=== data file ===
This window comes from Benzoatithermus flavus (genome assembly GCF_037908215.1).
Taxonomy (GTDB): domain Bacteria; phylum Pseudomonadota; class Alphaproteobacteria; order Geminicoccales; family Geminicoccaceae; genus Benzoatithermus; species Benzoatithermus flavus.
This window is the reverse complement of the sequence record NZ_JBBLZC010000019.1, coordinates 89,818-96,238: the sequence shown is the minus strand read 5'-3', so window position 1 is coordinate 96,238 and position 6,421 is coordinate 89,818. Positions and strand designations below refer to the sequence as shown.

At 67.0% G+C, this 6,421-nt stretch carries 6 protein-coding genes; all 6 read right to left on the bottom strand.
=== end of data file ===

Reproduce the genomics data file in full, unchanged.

This window comes from Benzoatithermus flavus (genome assembly GCF_037908215.1).
Taxonomy (GTDB): domain Bacteria; phylum Pseudomonadota; class Alphaproteobacteria; order Geminicoccales; family Geminicoccaceae; genus Benzoatithermus; species Benzoatithermus flavus.
This window is the reverse complement of the sequence record NZ_JBBLZC010000019.1, coordinates 89,818-96,238: the sequence shown is the minus strand read 5'-3', so window position 1 is coordinate 96,238 and position 6,421 is coordinate 89,818. Positions and strand designations below refer to the sequence as shown.

At 67.0% G+C, this 6,421-nt stretch carries 6 protein-coding genes; all 6 read right to left on the bottom strand.